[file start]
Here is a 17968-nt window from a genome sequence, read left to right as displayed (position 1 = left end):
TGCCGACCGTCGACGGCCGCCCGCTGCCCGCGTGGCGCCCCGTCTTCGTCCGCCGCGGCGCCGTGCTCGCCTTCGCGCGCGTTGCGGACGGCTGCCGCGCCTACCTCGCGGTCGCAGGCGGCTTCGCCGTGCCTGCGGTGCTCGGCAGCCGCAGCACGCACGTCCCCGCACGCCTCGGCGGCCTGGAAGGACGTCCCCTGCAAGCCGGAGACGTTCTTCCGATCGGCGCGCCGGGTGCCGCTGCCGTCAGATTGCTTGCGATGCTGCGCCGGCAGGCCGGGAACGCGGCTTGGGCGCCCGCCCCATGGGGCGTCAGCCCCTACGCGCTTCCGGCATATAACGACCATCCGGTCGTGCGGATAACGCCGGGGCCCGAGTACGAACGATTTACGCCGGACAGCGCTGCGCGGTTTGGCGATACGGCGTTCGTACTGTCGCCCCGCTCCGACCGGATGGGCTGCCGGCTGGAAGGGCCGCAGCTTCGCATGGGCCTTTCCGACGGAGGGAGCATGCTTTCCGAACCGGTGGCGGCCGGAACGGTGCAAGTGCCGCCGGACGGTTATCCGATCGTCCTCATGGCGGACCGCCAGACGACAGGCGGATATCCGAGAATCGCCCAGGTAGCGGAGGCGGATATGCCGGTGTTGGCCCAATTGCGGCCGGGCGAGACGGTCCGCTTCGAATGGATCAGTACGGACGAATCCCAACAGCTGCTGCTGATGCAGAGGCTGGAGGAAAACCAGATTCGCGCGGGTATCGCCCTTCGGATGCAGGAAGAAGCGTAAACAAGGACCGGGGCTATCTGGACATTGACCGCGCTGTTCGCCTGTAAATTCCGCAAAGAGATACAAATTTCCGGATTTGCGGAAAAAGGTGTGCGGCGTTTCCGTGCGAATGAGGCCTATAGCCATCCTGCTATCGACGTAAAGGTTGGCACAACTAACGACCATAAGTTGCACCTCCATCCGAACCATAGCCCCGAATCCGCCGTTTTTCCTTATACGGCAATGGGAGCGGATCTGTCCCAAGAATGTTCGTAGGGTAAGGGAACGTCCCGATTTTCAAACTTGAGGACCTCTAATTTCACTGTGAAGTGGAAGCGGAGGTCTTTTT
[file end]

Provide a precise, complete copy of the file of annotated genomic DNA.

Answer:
Here is a 17968-nt window from a genome sequence, read left to right as displayed (position 1 = left end):
TGCCGACCGTCGACGGCCGCCCGCTGCCCGCGTGGCGCCCCGTCTTCGTCCGCCGCGGCGCCGTGCTCGCCTTCGCGCGCGTTGCGGACGGCTGCCGCGCCTACCTCGCGGTCGCAGGCGGCTTCGCCGTGCCTGCGGTGCTCGGCAGCCGCAGCACGCACGTCCCCGCACGCCTCGGCGGCCTGGAAGGACGTCCCCTGCAAGCCGGAGACGTTCTTCCGATCGGCGCGCCGGGTGCCGCTGCCGTCAGATTGCTTGCGATGCTGCGCCGGCAGGCCGGGAACGCGGCTTGGGCGCCCGCCCCATGGGGCGTCAGCCCCTACGCGCTTCCGGCATATAACGACCATCCGGTCGTGCGGATAACGCCGGGGCCCGAGTACGAACGATTTACGCCGGACAGCGCTGCGCGGTTTGGCGATACGGCGTTCGTACTGTCGCCCCGCTCCGACCGGATGGGCTGCCGGCTGGAAGGGCCGCAGCTTCGCATGGGCCTTTCCGACGGAGGGAGCATGCTTTCCGAACCGGTGGCGGCCGGAACGGTGCAAGTGCCGCCGGACGGTTATCCGATCGTCCTCATGGCGGACCGCCAGACGACAGGCGGATATCCGAGAATCGCCCAGGTAGCGGAGGCGGATATGCCGGTGTTGGCCCAATTGCGGCCGGGCGAGACGGTCCGCTTCGAATGGATCAGTACGGACGAATCCCAACAGCTGCTGCTGATGCAGAGGCTGGAGGAAAACCAGATTCGCGCGGGTATCGCCCTTCGGATGCAGGAAGAAGCGTAAACAAGGACCGGGGCTATCTGGACATTGACCGCGCTGTTCGCCTGTAAATTCCGCAAAGAGATACAAATTTCCGGATTTGCGGAAAAAGGTGTGCGGCGTTTCCGTGCGAATGAGGCCTATAGCCATCCTGCTATCGACGTAAAGGTTGGCACAACTAACGACCATAAGTTGCACCTCCATCCGAACCATAGCCCCGAATCCGCCGTTTTTCCTTATACGGCAATGGGAGCGGATCTGTCCCAAGAATGTTCGTAGGGTAAGGGAACGTCCCGATTTTCAAACTTGAGGACCTCTAATTTCACTGTGAAGTGGAAGCGGAGGTCTTTTT